• Helpful for learning social skills and problem solving techniques
  • Just some of the things that count as physical activity…
    • Dancing
    • Walking the dog
    • Doing push-ups
    • Throwing a baseball
    • Playing tag at recess
    • And much more!
  • Physical activity is one part of a physical education program — but physical activity can be found in many areas outside of physical education.
  • Physical activity should be incorporated throughout the day: before and after school, and during recess

Physical Education

— curriculum-based program that teaches students the benefits of physical activity, builds techniques for leading an active lifestyle, and promotes lifelong healthy habits.

  • A physical education program not only gets children moving, but also teaches them why that activity is important, what types of activity benefit your body, and how you can stay active throughout your life.
  • Physical education is structured
    • Students are taught how to play and skills needed to play
    • Students learn the rules for how to play games and participate
    • There is a structured warm-up and cool down
  • Physical education teaches children the importance of being physically active and about the human body and body systems
  • Physical education programs include:
    • A written curriculum, with clear objectives
    • Some form of grading or assessment
    • Standards and Grade-Level Outcomes
    • Physical activity for most of the class time
    • Lessons in ways to lead a healthy lifestyle through physical activity, nutrition, fitness, and social responsibility
  • Physical education incorporates physical activity, along with many other things, to form a complete program.

Do You Need Both?

Yes, you do!

According to SHAPE America, physical activity should make up at least 50% of a physical education program.

Benefits of Physical Activity:

  • Releases endorphins
    • Children who get at least 15 minutes of recess a day behave better in class than students who get less than 15 minutes a day.
  • Strengthens muscles / bone density
    • Children ages 6-17 should get at least 60 minutes of physical activity per day, according to the U.S. Dept. of Health and Human Services.
  • Reduces risk for diabetes, obesity, depression, and heart disease
  • Enhances cognition
    • Children respond to cognitive tasks faster and with greater accuracy after a session of physical activity.

Benefits of Physical Education:

  • Teaches safe and correct exercise techniques
  • Promotes good nutrition and understanding of the body
  • Encourages lifelong health habits, decreases chances of unhealthy adult lifestyle
    • Overweight teens have a 70% chance of becoming overweight or obese adults.
  • Enhances academic performance
    • Endurance exercise increases oxygen to the brain, strengthens neurotransmitters, and stimulates brain growth — improving your ability to think, learn, and retain information.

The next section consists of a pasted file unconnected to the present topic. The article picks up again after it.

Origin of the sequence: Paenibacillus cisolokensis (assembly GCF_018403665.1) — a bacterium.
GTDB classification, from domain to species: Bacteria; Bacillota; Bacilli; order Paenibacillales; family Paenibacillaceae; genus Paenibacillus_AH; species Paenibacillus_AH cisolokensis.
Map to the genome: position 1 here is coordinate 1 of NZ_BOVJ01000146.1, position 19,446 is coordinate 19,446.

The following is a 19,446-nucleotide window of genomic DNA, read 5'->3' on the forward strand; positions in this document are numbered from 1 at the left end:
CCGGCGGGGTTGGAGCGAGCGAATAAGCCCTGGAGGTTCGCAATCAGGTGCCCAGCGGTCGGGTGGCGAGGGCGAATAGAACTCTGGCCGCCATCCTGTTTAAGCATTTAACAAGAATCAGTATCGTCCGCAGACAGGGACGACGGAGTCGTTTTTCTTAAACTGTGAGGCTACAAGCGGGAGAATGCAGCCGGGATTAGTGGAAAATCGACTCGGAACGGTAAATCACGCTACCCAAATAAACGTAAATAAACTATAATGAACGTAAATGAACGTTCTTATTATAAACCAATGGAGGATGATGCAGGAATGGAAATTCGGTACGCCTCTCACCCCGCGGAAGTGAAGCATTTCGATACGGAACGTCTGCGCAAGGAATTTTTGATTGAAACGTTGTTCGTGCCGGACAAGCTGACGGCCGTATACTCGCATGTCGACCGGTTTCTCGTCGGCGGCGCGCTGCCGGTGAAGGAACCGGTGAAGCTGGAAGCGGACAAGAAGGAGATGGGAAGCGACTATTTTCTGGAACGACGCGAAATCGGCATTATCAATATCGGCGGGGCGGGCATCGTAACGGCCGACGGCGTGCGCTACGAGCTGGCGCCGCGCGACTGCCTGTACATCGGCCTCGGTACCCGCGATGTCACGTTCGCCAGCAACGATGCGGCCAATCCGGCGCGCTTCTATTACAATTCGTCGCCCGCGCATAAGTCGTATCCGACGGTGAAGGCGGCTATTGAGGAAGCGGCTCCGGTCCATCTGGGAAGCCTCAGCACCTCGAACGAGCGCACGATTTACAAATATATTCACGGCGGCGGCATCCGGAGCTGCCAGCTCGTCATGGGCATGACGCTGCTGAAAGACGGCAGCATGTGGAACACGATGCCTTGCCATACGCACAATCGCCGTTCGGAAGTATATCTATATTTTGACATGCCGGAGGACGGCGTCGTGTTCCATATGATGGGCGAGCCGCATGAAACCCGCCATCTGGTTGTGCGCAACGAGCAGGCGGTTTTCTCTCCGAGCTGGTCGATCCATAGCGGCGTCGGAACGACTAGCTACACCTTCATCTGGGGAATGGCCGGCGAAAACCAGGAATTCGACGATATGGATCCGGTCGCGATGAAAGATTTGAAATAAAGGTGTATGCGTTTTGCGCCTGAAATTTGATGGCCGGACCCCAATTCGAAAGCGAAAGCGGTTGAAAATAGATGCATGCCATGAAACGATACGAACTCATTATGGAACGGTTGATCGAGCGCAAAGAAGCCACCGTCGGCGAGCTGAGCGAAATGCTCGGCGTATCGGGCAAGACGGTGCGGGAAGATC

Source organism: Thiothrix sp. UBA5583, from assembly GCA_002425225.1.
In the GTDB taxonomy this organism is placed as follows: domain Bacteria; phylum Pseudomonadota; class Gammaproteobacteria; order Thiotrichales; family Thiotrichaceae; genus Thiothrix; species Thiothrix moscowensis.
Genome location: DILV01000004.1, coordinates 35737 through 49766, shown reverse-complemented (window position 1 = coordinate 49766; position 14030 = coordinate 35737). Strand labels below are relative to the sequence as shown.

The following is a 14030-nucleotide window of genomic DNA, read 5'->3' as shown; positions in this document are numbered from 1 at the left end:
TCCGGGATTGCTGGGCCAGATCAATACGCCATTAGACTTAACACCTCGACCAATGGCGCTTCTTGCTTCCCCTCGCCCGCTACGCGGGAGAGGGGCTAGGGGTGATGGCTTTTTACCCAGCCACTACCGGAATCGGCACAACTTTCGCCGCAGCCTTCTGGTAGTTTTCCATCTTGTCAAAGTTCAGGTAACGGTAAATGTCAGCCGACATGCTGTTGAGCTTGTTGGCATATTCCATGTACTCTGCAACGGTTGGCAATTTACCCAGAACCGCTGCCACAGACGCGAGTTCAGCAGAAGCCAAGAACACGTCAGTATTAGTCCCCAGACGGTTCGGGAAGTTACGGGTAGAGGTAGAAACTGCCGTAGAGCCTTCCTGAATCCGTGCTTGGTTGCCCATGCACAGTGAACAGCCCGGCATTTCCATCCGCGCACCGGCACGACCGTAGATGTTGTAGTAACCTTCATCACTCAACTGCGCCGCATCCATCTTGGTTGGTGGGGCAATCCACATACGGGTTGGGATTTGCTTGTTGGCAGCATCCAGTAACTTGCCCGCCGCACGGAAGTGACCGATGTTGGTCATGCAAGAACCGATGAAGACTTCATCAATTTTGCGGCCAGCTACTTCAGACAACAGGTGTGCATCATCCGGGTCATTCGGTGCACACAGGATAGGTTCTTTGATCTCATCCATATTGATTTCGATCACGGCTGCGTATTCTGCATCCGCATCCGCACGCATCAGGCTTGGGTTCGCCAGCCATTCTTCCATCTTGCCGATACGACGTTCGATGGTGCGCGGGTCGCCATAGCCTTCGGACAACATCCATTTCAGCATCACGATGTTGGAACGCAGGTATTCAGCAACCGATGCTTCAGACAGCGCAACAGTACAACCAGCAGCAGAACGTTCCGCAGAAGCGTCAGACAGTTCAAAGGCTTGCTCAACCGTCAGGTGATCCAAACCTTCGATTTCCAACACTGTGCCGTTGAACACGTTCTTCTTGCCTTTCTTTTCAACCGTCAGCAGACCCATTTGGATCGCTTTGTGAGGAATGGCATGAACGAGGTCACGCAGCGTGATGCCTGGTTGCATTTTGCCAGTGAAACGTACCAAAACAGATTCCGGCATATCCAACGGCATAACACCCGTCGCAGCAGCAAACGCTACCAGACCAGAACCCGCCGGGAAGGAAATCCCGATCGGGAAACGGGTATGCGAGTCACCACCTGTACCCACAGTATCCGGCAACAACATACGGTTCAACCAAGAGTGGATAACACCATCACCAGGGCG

• In physically fit children, the hippocampus (region of the brain affecting learning and memory) is roughly 12% larger than less fit children.
    • In a study of D.C. schools, students received higher standardized math scores when schools provided at least 90 minutes of physical education per week.
  • Builds skills in setting and achieving goals

New Year, New PE Lesson Plans

Monday, January 9th, 2017

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The New Year is a great time to try new things. With people taking the time to reflect and set new personal and professional goals, why not also refresh your physical education lesson plans in order to keep kids engaged in the curriculum?

Luckily for physical education teachers, it’s often a bit easier to get students engaged in PE class than it is in a math or science classroom. Physical education already has a distinctive advantage: kids are moving, which makes them better learners. Research from leading institutions across America has found that when kids move, their cognitive skills increase and attitudes improve, which leads to better performance in PE class and in their academics overall.

Still, there’s always room for improvement — and here at SPARK, we’ve got you covered!

Re-Assess Your Lesson Plans

Any physical education teacher knows that a class requires more planning than simply tossing kids a ball and having them kick it around. Just as with other subject lesson plans, it’s important to take stock of what you’re trying to accomplish with an activity, and during the setup you need to do that.

Take a game of basketball. A classic PE activity, a teacher needs a number of class materials, such as a certain sized gymnasium with activity lines on the floor, and the right type of ball. A physical educator also needs to know the rules of play and a game time limit.

Perhaps the guidelines and materials listed above are all that’s currently written in your PE lesson plan. That’s a great start, but it’s not all you should include. This New Year, take the time to do a “content analysis” of your PE lesson plan where you consider the learning outcomes you want to accomplish from each activity.

Basketball has a number of learning outcomes for students: improved hand eye coordination; increased locomotor skills from movements such as running and jumping; and expanded teamwork and cooperation as they plan with their teammates and work together to win the game.

By determining the specific physical, social, and intellectual learning outcomes for each class, you’ll be better able to guide students towards meeting those goals. Not only that, but at a time when physical education classes are being cut across the country, it will be beneficial for you to provide very specific learning outcomes to administration so they’re sure to see the inherent value of PE class.

Introducing New Games

As well as determining learning outcomes for your existing activities, the New Year is also a good time to add completely new games to your lesson plan roster.